Welcome to our series called “Trout Bum of the Week,” in which we highlight some of the guys living the good life. . .of a sort. (See the bottom of this post for a link to the previous installments.) Most of the subjects are guides who have turned their passion into a vocation, spending their time in an outdoor “office” that may include a drift boat, gorgeous mountain scenery, and crystal clear water. Others do have day jobs but manage to spend every other available minute on the water with a fly rod in hand. Whether you aspire to one lifestyle or the other, it’s illuminating to explore the different paths these men and women have taken on their way to achieving “trout bum” status.
Drew Price runs Master Class Angling, a guide service in northwestern Vermont, where he takes clients fishing for everything from smallmouth bass and pike to bowfin and carp. But he also loves chasing big trout and landlocked salmon in the rivers that flow into his beloved Lake Champlain. He’s posted several great articles here over the years. See How to Fly Fish for Longnose Gar and 10 Tips for Fall Streamer Fishing.
1. When did you start fly fishing?
I got my start in late 1993, when I asked my parents for a fly-fishing outfit for graduation from college. It was a December graduation, but I spent that winter learning to cast on the snow. I picked up an el cheapo fly-tying kit within a month, too. My tax return went to waders and other gear. By the time spring rolled around, I was full involved. I didn’t get into a fish until May that year, but appropriately it was a smallmouth bass.
From the start, I was a bit of a nontraditional fly angler; I had a thing for warmwater fish. I got an 8-weight that next summer and started poking around for pike. Within a couple of years, I had the musky-on-the-fly bug, too. That was pretty tough the first few years because I didn’t have a water craft yet, but I still managed to get into some nice muskies. I was chasing anything I could catch on the fly pretty much right from the get-go.
2. What’s your favorite water?
I was having a conversation with a friend a couple of months ago about the fact that I am in my mid 40s and wasn’t married. The response I got was pretty telling. He said, “You are married, man—to Lake Champlain.” There is a lot of truth to that statement.
I love the diversity that Vermont has to offer. Great trout streams are all over the place (with some huge trout, if you know how and where to look for them), and the warm water fishing is spectacular. Vermont has it all.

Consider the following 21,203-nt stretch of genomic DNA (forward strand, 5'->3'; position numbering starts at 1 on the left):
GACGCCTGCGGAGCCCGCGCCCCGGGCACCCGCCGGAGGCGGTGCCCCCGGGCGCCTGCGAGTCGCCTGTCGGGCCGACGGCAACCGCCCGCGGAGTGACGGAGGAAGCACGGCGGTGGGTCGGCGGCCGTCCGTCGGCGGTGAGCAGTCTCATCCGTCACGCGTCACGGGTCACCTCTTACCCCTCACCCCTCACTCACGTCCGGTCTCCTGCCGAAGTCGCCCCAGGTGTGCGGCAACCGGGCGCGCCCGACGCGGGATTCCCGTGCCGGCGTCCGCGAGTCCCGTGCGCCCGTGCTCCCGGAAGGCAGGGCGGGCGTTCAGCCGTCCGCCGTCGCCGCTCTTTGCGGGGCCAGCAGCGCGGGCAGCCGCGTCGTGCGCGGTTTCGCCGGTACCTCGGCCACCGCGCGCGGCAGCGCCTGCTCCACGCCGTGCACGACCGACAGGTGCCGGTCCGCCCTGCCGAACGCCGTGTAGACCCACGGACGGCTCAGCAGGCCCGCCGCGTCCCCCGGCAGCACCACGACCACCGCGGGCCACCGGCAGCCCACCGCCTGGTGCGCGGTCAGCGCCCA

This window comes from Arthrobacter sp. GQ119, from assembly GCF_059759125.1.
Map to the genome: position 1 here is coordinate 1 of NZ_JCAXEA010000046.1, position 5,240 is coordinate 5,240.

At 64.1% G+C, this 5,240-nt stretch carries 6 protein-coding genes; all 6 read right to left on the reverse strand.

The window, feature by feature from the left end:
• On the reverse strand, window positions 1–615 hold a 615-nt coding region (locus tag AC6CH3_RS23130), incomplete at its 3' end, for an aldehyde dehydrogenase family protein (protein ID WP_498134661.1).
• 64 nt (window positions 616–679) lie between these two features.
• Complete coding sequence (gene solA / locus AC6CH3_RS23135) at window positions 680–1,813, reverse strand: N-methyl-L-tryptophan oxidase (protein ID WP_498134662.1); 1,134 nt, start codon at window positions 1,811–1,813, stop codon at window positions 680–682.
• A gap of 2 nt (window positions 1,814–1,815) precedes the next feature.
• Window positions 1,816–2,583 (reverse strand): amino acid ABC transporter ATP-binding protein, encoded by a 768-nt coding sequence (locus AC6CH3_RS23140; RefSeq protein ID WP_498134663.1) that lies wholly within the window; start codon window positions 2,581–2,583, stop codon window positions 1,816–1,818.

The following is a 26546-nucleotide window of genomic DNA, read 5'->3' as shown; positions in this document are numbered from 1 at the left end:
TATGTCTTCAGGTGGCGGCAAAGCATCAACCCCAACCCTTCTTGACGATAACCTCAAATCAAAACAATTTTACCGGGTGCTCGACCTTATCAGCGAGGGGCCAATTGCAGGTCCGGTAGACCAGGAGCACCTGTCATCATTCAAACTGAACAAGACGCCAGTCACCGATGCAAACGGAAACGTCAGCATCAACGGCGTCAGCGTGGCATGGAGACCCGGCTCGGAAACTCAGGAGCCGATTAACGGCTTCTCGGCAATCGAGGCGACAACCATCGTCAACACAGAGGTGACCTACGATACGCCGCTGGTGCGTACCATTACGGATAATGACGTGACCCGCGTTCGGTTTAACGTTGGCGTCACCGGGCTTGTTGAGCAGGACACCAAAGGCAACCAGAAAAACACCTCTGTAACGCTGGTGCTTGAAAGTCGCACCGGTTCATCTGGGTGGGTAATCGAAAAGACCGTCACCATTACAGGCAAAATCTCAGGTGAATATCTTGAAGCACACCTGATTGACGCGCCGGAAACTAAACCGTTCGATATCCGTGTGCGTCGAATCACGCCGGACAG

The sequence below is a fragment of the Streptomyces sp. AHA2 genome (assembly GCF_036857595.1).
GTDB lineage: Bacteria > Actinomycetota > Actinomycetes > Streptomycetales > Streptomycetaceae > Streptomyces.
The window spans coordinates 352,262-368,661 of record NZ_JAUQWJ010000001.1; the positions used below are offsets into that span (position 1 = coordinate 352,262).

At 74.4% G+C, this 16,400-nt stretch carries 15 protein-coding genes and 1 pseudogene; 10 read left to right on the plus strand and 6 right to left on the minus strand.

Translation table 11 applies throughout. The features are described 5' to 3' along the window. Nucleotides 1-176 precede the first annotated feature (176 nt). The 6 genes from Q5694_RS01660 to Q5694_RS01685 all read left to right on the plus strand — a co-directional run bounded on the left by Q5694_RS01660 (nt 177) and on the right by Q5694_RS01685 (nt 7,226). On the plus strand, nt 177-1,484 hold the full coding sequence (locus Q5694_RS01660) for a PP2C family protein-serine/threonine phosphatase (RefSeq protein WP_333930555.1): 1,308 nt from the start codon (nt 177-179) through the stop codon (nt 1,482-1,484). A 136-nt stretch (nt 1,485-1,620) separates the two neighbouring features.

3. What’s your favorite species to chase with a fly rod and why?
Honestly, that I can’t answer definitively. I kind of think of myself as a seasonable angler because I adapt my fishing to whatever is biting best at that moment. I really like being able to go after a lot of different fish. I start the year chasing trout and steelhead; then go to bass and pike; then get out after bowfin, carp, drum, and gar with some muskies thrown in the mix; and by the fall I am thinking salmon, big browns, and lakers. Of course, in between all that are the panfish, pickerel, perch, suckers, fallfish… My friend Lawrence Pyne once described me as the Will Rogers of fly fishing—I haven’t met a fish I didn’t like.
There have been a couple. I got to guide Jeremy Wade of River Monsters a couple of years ago. It was pretty awesome to film with him, but that was pretty stressful, too, because the heat is on and you really need to produce fish. What was really cool is that he came back to Vermont later in the summer and got out with me to chase carp. It was a blast, even though the carp were being particularly difficult.
Getting my personal-best musky ranks right up there, as well. I was wading, which made it pretty interesting. The fish was in the mid 40-pound range, and I had on 2X Mirage tippet with a wire trace. The fish tore off downstream through some serious current, and I had to chase it. It took about half an hour and a third of a mile downstream to land it. I came close to losing it when I first got my hands on it, too. The leader wrapped around the first stripping guide as the fish started heading back out into the water. I had to run after the fish, unwrapping the line. I feel pretty awesome about that fish.
5. What’s your most forgettable fly-fishing moment?